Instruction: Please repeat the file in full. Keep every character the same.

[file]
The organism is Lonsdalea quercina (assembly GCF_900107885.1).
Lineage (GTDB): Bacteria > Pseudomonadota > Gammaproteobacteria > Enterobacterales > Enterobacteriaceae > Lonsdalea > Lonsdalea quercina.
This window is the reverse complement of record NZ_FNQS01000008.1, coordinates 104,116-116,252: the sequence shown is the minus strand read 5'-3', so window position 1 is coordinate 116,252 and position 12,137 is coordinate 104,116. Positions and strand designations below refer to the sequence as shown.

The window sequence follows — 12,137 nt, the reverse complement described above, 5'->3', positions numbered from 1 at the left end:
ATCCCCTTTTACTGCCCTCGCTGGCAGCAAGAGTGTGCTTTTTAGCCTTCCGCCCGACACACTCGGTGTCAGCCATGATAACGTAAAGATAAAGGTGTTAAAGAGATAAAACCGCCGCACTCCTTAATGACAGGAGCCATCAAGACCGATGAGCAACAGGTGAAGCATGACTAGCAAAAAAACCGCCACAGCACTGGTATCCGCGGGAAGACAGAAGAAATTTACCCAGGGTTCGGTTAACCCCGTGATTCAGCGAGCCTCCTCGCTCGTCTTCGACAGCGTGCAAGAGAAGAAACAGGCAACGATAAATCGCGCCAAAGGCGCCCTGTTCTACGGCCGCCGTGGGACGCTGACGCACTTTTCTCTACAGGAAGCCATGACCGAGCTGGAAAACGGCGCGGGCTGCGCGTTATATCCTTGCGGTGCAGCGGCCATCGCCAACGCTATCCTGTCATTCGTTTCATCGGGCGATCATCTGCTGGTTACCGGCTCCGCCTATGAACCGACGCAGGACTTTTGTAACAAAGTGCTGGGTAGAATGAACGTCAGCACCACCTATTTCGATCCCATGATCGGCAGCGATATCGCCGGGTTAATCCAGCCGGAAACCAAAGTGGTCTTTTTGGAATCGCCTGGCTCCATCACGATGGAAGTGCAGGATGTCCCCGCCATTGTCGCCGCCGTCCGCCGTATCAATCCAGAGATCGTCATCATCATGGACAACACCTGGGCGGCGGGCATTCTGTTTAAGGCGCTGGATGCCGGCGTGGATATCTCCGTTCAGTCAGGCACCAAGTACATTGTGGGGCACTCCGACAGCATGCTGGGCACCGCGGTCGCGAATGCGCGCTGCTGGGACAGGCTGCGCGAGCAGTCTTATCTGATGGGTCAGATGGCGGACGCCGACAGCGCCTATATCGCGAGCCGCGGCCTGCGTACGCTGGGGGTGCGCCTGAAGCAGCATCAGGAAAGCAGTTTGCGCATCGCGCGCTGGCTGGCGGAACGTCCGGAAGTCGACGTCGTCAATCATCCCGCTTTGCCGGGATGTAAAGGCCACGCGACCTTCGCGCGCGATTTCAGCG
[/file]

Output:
The organism is Lonsdalea quercina (assembly GCF_900107885.1).
Lineage (GTDB): Bacteria > Pseudomonadota > Gammaproteobacteria > Enterobacterales > Enterobacteriaceae > Lonsdalea > Lonsdalea quercina.
This window is the reverse complement of record NZ_FNQS01000008.1, coordinates 104,116-116,252: the sequence shown is the minus strand read 5'-3', so window position 1 is coordinate 116,252 and position 12,137 is coordinate 104,116. Positions and strand designations below refer to the sequence as shown.

The window sequence follows — 12,137 nt, the reverse complement described above, 5'->3', positions numbered from 1 at the left end:
ATCCCCTTTTACTGCCCTCGCTGGCAGCAAGAGTGTGCTTTTTAGCCTTCCGCCCGACACACTCGGTGTCAGCCATGATAACGTAAAGATAAAGGTGTTAAAGAGATAAAACCGCCGCACTCCTTAATGACAGGAGCCATCAAGACCGATGAGCAACAGGTGAAGCATGACTAGCAAAAAAACCGCCACAGCACTGGTATCCGCGGGAAGACAGAAGAAATTTACCCAGGGTTCGGTTAACCCCGTGATTCAGCGAGCCTCCTCGCTCGTCTTCGACAGCGTGCAAGAGAAGAAACAGGCAACGATAAATCGCGCCAAAGGCGCCCTGTTCTACGGCCGCCGTGGGACGCTGACGCACTTTTCTCTACAGGAAGCCATGACCGAGCTGGAAAACGGCGCGGGCTGCGCGTTATATCCTTGCGGTGCAGCGGCCATCGCCAACGCTATCCTGTCATTCGTTTCATCGGGCGATCATCTGCTGGTTACCGGCTCCGCCTATGAACCGACGCAGGACTTTTGTAACAAAGTGCTGGGTAGAATGAACGTCAGCACCACCTATTTCGATCCCATGATCGGCAGCGATATCGCCGGGTTAATCCAGCCGGAAACCAAAGTGGTCTTTTTGGAATCGCCTGGCTCCATCACGATGGAAGTGCAGGATGTCCCCGCCATTGTCGCCGCCGTCCGCCGTATCAATCCAGAGATCGTCATCATCATGGACAACACCTGGGCGGCGGGCATTCTGTTTAAGGCGCTGGATGCCGGCGTGGATATCTCCGTTCAGTCAGGCACCAAGTACATTGTGGGGCACTCCGACAGCATGCTGGGCACCGCGGTCGCGAATGCGCGCTGCTGGGACAGGCTGCGCGAGCAGTCTTATCTGATGGGTCAGATGGCGGACGCCGACAGCGCCTATATCGCGAGCCGCGGCCTGCGTACGCTGGGGGTGCGCCTGAAGCAGCATCAGGAAAGCAGTTTGCGCATCGCGCGCTGGCTGGCGGAACGTCCGGAAGTCGACGTCGTCAATCATCCCGCTTTGCCGGGATGTAAAGGCCACGCGACCTTCGCGCGCGATTTCAGCG